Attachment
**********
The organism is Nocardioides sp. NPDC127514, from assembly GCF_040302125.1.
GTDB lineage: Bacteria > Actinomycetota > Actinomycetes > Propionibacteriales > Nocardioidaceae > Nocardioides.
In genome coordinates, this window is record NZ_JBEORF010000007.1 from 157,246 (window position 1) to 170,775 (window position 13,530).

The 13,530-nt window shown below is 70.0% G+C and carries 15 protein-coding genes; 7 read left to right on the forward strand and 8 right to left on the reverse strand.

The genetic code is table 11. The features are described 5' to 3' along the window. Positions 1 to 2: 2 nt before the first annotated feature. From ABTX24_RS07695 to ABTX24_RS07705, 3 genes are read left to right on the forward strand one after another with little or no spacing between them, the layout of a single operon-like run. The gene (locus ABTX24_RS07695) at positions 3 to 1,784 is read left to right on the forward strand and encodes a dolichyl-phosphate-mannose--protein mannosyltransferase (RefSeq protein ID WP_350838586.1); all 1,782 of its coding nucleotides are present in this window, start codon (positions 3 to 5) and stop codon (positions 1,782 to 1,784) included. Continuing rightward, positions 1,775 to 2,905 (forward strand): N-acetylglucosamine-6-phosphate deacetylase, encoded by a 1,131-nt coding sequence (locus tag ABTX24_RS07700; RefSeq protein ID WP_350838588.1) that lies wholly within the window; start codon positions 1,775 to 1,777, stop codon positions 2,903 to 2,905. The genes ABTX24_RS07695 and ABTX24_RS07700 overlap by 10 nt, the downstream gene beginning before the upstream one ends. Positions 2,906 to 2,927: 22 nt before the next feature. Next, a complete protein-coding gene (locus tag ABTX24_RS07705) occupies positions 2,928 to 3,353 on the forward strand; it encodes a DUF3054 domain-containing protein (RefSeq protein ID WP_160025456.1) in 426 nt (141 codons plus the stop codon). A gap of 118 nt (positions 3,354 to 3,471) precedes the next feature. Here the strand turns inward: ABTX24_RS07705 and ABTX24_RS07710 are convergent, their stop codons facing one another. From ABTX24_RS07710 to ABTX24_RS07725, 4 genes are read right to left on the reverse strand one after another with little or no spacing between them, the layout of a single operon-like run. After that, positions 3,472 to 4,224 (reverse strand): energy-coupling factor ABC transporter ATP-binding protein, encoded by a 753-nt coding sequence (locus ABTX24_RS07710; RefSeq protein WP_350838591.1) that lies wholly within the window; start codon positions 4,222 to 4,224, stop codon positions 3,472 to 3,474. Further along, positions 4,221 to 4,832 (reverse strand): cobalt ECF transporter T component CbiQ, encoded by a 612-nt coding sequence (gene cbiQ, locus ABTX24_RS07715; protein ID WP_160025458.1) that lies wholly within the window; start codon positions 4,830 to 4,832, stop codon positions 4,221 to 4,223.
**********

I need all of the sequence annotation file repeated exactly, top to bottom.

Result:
The organism is Nocardioides sp. NPDC127514, from assembly GCF_040302125.1.
GTDB lineage: Bacteria > Actinomycetota > Actinomycetes > Propionibacteriales > Nocardioidaceae > Nocardioides.
In genome coordinates, this window is record NZ_JBEORF010000007.1 from 157,246 (window position 1) to 170,775 (window position 13,530).

The 13,530-nt window shown below is 70.0% G+C and carries 15 protein-coding genes; 7 read left to right on the forward strand and 8 right to left on the reverse strand.

The genetic code is table 11. The features are described 5' to 3' along the window. Positions 1 to 2: 2 nt before the first annotated feature. From ABTX24_RS07695 to ABTX24_RS07705, 3 genes are read left to right on the forward strand one after another with little or no spacing between them, the layout of a single operon-like run. The gene (locus ABTX24_RS07695) at positions 3 to 1,784 is read left to right on the forward strand and encodes a dolichyl-phosphate-mannose--protein mannosyltransferase (RefSeq protein ID WP_350838586.1); all 1,782 of its coding nucleotides are present in this window, start codon (positions 3 to 5) and stop codon (positions 1,782 to 1,784) included. Continuing rightward, positions 1,775 to 2,905 (forward strand): N-acetylglucosamine-6-phosphate deacetylase, encoded by a 1,131-nt coding sequence (locus tag ABTX24_RS07700; RefSeq protein ID WP_350838588.1) that lies wholly within the window; start codon positions 1,775 to 1,777, stop codon positions 2,903 to 2,905. The genes ABTX24_RS07695 and ABTX24_RS07700 overlap by 10 nt, the downstream gene beginning before the upstream one ends. Positions 2,906 to 2,927: 22 nt before the next feature. Next, a complete protein-coding gene (locus tag ABTX24_RS07705) occupies positions 2,928 to 3,353 on the forward strand; it encodes a DUF3054 domain-containing protein (RefSeq protein ID WP_160025456.1) in 426 nt (141 codons plus the stop codon). A gap of 118 nt (positions 3,354 to 3,471) precedes the next feature. Here the strand turns inward: ABTX24_RS07705 and ABTX24_RS07710 are convergent, their stop codons facing one another. From ABTX24_RS07710 to ABTX24_RS07725, 4 genes are read right to left on the reverse strand one after another with little or no spacing between them, the layout of a single operon-like run. After that, positions 3,472 to 4,224 (reverse strand): energy-coupling factor ABC transporter ATP-binding protein, encoded by a 753-nt coding sequence (locus ABTX24_RS07710; RefSeq protein WP_350838591.1) that lies wholly within the window; start codon positions 4,222 to 4,224, stop codon positions 3,472 to 3,474. Further along, positions 4,221 to 4,832 (reverse strand): cobalt ECF transporter T component CbiQ, encoded by a 612-nt coding sequence (gene cbiQ, locus ABTX24_RS07715; protein ID WP_160025458.1) that lies wholly within the window; start codon positions 4,830 to 4,832, stop codon positions 4,221 to 4,223.